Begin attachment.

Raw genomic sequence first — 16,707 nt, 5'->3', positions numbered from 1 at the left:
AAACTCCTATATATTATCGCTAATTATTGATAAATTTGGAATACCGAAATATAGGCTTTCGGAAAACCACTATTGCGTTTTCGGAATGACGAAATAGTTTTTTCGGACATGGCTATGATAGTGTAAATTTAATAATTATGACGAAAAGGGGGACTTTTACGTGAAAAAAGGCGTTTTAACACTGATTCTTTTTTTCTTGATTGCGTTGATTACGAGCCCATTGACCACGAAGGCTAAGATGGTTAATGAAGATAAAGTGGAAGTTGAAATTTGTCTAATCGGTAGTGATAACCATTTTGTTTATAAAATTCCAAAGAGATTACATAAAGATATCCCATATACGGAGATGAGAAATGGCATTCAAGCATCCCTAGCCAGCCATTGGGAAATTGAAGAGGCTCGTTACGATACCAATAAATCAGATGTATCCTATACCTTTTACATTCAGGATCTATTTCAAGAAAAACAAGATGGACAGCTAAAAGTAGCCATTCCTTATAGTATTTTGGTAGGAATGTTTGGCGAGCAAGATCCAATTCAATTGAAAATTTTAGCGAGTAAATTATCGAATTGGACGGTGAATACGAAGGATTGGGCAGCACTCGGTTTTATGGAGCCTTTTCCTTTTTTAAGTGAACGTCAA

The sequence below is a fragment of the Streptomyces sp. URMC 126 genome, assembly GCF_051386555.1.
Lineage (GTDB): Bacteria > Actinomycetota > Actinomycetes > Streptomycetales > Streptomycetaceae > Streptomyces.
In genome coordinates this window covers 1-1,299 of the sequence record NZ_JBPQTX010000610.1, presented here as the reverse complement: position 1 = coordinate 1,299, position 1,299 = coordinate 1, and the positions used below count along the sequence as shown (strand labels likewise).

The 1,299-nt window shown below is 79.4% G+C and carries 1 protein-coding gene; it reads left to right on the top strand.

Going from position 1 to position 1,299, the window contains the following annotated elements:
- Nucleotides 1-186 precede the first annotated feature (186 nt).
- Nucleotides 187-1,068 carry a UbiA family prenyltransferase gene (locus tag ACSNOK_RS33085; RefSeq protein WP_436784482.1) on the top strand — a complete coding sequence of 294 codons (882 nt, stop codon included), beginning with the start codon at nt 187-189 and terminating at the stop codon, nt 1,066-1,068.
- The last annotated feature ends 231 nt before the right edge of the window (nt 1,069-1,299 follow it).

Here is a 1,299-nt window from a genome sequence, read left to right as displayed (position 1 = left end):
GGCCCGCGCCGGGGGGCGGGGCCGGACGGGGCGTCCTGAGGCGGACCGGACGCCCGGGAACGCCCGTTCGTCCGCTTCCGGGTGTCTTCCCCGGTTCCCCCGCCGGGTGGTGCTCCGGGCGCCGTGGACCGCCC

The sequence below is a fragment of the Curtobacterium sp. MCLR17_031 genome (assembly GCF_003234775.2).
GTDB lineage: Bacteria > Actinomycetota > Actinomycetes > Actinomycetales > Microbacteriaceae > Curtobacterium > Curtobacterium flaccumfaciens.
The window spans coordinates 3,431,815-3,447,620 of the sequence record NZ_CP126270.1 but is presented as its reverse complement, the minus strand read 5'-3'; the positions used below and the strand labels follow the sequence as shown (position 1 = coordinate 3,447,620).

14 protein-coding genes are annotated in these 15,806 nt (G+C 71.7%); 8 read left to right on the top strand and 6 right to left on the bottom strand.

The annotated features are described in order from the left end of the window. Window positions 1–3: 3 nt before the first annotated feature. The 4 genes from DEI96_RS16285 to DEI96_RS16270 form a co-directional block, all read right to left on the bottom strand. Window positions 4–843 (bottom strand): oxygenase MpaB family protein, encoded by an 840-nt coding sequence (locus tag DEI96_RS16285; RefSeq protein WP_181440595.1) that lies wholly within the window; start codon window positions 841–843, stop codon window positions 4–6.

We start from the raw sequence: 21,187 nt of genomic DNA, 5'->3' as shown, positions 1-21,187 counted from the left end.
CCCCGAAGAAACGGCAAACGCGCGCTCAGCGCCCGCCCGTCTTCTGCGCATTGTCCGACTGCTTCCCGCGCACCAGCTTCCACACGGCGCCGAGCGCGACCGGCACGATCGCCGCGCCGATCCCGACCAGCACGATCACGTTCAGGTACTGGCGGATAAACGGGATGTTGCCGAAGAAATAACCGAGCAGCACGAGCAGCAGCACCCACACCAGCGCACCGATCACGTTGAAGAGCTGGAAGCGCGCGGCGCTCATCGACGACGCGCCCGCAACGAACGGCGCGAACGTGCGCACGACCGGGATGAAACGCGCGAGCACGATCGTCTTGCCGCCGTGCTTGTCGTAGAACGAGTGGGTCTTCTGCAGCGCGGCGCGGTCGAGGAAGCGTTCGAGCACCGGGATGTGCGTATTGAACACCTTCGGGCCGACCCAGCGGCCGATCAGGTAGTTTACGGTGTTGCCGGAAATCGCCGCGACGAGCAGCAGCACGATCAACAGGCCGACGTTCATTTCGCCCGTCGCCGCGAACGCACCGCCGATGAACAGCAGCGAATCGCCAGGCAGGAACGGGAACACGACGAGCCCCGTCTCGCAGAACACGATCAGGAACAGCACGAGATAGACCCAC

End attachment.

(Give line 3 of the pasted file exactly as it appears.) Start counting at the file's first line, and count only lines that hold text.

The sequence below is a fragment of the Streptomyces sp. URMC 126 genome, assembly GCF_051386555.1.